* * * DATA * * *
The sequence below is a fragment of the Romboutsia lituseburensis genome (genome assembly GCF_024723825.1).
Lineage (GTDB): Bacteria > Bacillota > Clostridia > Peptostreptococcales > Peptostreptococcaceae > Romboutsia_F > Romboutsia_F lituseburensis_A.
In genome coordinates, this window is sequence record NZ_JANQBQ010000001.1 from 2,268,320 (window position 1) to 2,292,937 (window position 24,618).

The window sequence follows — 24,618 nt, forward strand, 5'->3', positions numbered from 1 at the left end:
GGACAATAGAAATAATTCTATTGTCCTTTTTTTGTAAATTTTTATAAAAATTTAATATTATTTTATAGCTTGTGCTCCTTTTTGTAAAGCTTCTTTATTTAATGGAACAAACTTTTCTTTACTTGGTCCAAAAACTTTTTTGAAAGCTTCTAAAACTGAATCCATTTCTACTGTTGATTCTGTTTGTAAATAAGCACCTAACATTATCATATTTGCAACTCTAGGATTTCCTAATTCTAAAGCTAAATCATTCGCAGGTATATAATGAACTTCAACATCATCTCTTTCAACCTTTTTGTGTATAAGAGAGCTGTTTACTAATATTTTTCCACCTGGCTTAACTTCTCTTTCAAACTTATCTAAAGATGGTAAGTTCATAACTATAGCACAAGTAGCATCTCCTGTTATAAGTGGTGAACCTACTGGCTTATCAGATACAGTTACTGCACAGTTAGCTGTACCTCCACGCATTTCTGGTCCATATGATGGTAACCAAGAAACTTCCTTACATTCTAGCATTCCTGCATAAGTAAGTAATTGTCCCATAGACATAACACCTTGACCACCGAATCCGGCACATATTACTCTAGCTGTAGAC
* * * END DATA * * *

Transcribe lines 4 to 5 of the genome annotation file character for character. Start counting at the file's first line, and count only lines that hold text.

The window sequence follows — 24,618 nt, forward strand, 5'->3', positions numbered from 1 at the left end:
GGACAATAGAAATAATTCTATTGTCCTTTTTTTGTAAATTTTTATAAAAATTTAATATTATTTTATAGCTTGTGCTCCTTTTTGTAAAGCTTCTTTATTTAATGGAACAAACTTTTCTTTACTTGGTCCAAAAACTTTTTTGAAAGCTTCTAAAACTGAATCCATTTCTACTGTTGATTCTGTTTGTAAATAAGCACCTAACATTATCATATTTGCAACTCTAGGATTTCCTAATTCTAAAGCTAAATCATTCGCAGGTATATAATGAACTTCAACATCATCTCTTTCAACCTTTTTGTGTATAAGAGAGCTGTTTACTAATATTTTTCCACCTGGCTTAACTTCTCTTTCAAACTTATCTAAAGATGGTAAGTTCATAACTATAGCACAAGTAGCATCTCCTGTTATAAGTGGTGAACCTACTGGCTTATCAGATACAGTTACTGCACAGTTAGCTGTACCTCCACGCATTTCTGGTCCATATGATGGTAACCAAGAAACTTCCTTACATTCTAGCATTCCTGCATAAGTAAGTAATTGTCCCATAGACATAACACCTTGACCACCGAATCCGGCACATATTACTCTAGCTGTAGAC